Jibz: I think more than any other medium, I’m inspired and moved by music. I love to listen to music. It sounds stupid. It’s like when people say, I love comedy. It’s like, of course! Who doesn’t love music? Duh. But I’m very compelled physically by music. I cannot-not dance if there’s music playing that I like. I’m really a dork in that way. I’m one of those people that, I hear a song, I want to hear it a million times, I memorize all the lyrics. The timing is really important to me too. I think about song structure and I like thinking about, like, what goes into music and how difficult it is, and how it’s like this magic thing that happens. It makes me happy, I’m moved by it. I have to listen to music every day, I like to listen to music really loud. It can make me have feelings, if I need to have a feeling. I can listen to a song and, you know, lay on the floor and cry or whatever. How it works for me now is to help a narrative or a story, or help me move. A sound can help me move on stage.
Most of the time, what I want to do is like, a cover of a song that’s really fucked up. Like a Red Hot Chili Peppers song or something. I really love working with the familiarity of something, something that everybody knows. And then you’re like, What is Dynasty Handbag gonna do with this? And what is this interpretation? That’s what I’m good at. Nobody wants to see me actually play a cover of that— who cares? So I have to think a lot about, What do I need to get this thing across that I’m trying to do? And am I working too hard at it? And is it actually funnier and more interesting to just have like, a stupid reference to this thing instead of actually build a background or make a fancy costume or make a set? It has to really serve Dynasty Handbag, and most of the time she doesn’t really need that much.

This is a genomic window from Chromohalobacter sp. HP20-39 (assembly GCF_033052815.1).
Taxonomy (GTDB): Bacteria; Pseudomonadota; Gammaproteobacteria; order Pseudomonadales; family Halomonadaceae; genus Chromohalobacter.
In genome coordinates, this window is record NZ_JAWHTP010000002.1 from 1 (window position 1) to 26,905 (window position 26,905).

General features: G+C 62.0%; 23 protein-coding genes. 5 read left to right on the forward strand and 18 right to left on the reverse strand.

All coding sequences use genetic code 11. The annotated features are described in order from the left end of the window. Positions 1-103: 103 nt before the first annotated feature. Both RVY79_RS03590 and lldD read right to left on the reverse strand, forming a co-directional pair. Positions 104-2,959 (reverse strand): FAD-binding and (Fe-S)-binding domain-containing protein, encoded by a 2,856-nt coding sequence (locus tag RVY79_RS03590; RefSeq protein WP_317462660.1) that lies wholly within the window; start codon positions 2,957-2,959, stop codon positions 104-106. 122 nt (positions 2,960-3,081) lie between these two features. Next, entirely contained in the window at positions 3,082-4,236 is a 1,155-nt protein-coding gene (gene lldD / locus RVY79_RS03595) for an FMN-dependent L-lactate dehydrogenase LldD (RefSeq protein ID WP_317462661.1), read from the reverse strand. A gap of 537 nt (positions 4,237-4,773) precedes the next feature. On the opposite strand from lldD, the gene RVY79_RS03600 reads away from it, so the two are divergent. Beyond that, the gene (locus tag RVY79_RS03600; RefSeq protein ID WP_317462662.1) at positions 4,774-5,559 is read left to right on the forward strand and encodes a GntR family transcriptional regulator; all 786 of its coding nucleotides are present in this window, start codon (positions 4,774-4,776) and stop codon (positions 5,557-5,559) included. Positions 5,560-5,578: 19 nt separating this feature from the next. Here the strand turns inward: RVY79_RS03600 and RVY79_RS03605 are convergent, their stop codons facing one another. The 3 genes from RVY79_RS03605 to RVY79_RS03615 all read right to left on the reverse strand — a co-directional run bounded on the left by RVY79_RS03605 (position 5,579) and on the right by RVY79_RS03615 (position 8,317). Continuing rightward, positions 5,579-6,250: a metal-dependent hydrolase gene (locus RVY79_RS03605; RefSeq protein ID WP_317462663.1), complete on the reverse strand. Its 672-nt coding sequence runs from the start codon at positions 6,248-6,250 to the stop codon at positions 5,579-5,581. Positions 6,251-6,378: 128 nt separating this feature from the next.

Becca: Performing a song that produces a collective recognition in the crowd, like a Red Hot Chili Peppers song, creates an instant release in that moment. It just made me think, that’s kind of what your persona, and sometimes a persona in general, does: draw in and interpret a set of disparate-but-familiar references to produce this trippy experience where little glimpses of recognition come through for people at different times. That’s like the meat of it.
Do you have a goal for your live performances? How do you conceive of your role and purpose as an entertainer, when you go out to do a show? Let’s say, specifically a solo show?
Jibz: I mean, besides just making people laugh, and maybe we’ll have a good time. Freaking people out? I think that’s internal, but I don’t actually think about that before I go out. I don’t think about it in terms of a goal. I do sometimes have to tell myself, These people are here because they want to be here. They’re not your enemy. I don’t have to prove anything. I’ve already got the job. I can stop auditioning, I can stop applying for the job that I already have. So just do your job. That’s kind of what it is. And sometimes I’m scared and I’m not in the zone. But as you know as a performer, you get there. You have little things you can do onstage to refocus or, sometimes I close my eyes if I’m just like, Okay, I’m not connecting with the audience. I need to go inside, to connect to something. And then that’ll come out, and I’ll get connected. Or I have to totally dissociate and go into an imaginary place. Did I do that thing at Union Pool where I’m like, in the woods?
Becca: With the guided voiceover? Yeah, I’m obsessed with that.
Jibz: When I’m doing that stuff, I really am, like, in the woods, like I’m there. I’m thinking about everything that that voice is saying. I’m basically just being in a play. So I guess the goal would just be, to be in the play. Be in the play that you’re in. That I wrote. Or that’s being written by me and the audience in the moment. Be in that place. And that’s really what people want to see, too, is you just experiencing something, and, what you said, filtering it out and embodying it and stuff. And now that I have enough of an audience, there’s this other relationship in place where, if I’m performing for an audience that I know doesn’t know me, my shit is a little bit different. And if I’m performing for my audience, you know, there’s a language there already set up. Not everybody’s like that. Some people just get up and they do what they do. And that’s what they do. And that’s also totally rad.